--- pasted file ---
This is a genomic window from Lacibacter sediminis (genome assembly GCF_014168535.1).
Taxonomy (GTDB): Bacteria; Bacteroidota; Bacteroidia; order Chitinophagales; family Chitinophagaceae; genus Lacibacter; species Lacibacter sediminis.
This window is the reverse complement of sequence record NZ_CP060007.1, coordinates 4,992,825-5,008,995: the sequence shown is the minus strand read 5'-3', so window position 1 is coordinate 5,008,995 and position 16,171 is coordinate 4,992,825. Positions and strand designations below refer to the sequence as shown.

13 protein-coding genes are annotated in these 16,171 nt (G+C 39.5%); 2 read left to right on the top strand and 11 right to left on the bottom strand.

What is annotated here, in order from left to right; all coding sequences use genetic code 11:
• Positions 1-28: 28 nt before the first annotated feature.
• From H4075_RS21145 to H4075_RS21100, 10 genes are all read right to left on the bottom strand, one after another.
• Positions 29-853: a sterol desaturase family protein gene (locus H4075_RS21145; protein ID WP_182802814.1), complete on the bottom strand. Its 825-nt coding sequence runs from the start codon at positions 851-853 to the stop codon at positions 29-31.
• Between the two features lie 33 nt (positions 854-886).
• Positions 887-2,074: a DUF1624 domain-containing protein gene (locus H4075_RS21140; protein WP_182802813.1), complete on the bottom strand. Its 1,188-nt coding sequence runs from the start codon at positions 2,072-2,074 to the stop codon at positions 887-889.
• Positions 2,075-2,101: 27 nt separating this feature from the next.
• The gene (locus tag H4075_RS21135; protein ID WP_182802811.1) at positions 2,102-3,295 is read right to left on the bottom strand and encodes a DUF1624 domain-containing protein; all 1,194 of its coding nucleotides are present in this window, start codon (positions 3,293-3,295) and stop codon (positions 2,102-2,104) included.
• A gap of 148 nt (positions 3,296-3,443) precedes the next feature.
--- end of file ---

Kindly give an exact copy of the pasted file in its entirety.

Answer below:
This is a genomic window from Lacibacter sediminis (genome assembly GCF_014168535.1).
Taxonomy (GTDB): Bacteria; Bacteroidota; Bacteroidia; order Chitinophagales; family Chitinophagaceae; genus Lacibacter; species Lacibacter sediminis.
This window is the reverse complement of sequence record NZ_CP060007.1, coordinates 4,992,825-5,008,995: the sequence shown is the minus strand read 5'-3', so window position 1 is coordinate 5,008,995 and position 16,171 is coordinate 4,992,825. Positions and strand designations below refer to the sequence as shown.

13 protein-coding genes are annotated in these 16,171 nt (G+C 39.5%); 2 read left to right on the top strand and 11 right to left on the bottom strand.

What is annotated here, in order from left to right; all coding sequences use genetic code 11:
• Positions 1-28: 28 nt before the first annotated feature.
• From H4075_RS21145 to H4075_RS21100, 10 genes are all read right to left on the bottom strand, one after another.
• Positions 29-853: a sterol desaturase family protein gene (locus H4075_RS21145; protein ID WP_182802814.1), complete on the bottom strand. Its 825-nt coding sequence runs from the start codon at positions 851-853 to the stop codon at positions 29-31.
• Between the two features lie 33 nt (positions 854-886).
• Positions 887-2,074: a DUF1624 domain-containing protein gene (locus H4075_RS21140; protein WP_182802813.1), complete on the bottom strand. Its 1,188-nt coding sequence runs from the start codon at positions 2,072-2,074 to the stop codon at positions 887-889.
• Positions 2,075-2,101: 27 nt separating this feature from the next.
• The gene (locus tag H4075_RS21135; protein ID WP_182802811.1) at positions 2,102-3,295 is read right to left on the bottom strand and encodes a DUF1624 domain-containing protein; all 1,194 of its coding nucleotides are present in this window, start codon (positions 3,293-3,295) and stop codon (positions 2,102-2,104) included.
• A gap of 148 nt (positions 3,296-3,443) precedes the next feature.